Similar to the Java context, the term is used to contrast a simple object with one that is designed to be used with a complicated, special object framework such as an ORM component. Another way to put it is that POCOs are objects unencumbered with inheritance or attributes needed for specific frameworks. In .NET terms, the word is most often used in the programmatic sense, to differentiate a non-Serviced Component (see MTS) from a "standard object". It can also be used in a tongue-in-cheek manner, referencing the perceived complexity and invasiveness of Java-based programming frameworks such as the legacy EJB2.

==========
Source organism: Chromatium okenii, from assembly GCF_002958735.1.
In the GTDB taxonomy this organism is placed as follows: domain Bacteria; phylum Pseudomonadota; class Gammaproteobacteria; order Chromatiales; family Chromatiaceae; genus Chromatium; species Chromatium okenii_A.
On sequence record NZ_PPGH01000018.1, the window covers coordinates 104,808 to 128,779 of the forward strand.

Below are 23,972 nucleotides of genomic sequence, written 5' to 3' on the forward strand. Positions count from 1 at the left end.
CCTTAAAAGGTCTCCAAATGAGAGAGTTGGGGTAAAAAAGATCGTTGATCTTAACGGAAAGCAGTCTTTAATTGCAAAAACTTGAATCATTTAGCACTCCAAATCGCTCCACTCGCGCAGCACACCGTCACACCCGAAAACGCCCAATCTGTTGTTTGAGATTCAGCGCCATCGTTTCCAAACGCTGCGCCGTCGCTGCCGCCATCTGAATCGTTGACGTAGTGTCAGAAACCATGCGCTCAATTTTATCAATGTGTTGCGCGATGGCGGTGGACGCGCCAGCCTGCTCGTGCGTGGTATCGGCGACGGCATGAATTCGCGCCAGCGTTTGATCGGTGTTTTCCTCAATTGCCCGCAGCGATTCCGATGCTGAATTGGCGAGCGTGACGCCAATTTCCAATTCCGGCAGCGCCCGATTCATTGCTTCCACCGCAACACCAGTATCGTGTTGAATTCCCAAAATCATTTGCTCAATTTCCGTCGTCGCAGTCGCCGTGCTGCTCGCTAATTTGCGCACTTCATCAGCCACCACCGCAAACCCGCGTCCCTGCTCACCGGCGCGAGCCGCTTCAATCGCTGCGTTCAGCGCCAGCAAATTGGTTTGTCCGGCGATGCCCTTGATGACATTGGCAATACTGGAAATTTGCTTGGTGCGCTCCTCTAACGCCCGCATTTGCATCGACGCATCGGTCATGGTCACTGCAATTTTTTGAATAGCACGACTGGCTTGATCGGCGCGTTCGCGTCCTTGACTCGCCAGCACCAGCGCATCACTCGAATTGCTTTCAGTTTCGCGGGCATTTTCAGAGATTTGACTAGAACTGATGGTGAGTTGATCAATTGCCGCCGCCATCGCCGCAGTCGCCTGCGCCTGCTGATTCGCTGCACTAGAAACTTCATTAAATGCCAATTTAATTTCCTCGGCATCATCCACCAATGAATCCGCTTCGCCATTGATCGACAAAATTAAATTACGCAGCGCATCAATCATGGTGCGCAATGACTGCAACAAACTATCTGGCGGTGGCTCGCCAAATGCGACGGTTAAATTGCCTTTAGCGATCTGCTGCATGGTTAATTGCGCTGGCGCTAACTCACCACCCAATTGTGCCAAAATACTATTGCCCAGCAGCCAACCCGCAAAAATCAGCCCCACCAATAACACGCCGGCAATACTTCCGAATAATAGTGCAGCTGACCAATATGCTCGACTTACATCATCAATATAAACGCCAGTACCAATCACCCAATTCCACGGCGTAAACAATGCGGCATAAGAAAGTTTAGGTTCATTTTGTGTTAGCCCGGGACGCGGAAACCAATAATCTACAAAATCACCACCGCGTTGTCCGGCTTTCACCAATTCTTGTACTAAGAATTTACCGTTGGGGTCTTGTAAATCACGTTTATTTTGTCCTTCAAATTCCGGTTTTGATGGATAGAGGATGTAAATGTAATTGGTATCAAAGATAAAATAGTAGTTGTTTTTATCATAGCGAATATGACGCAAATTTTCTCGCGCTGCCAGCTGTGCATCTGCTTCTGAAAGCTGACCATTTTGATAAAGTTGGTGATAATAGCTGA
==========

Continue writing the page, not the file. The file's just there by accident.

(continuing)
POCO is often incorrectly expanded to Plain Old C# Object, but POCOs can be created with any language targeting the CLR. An alternative acronym sometimes used is PONO, for Plain Old .NET Object.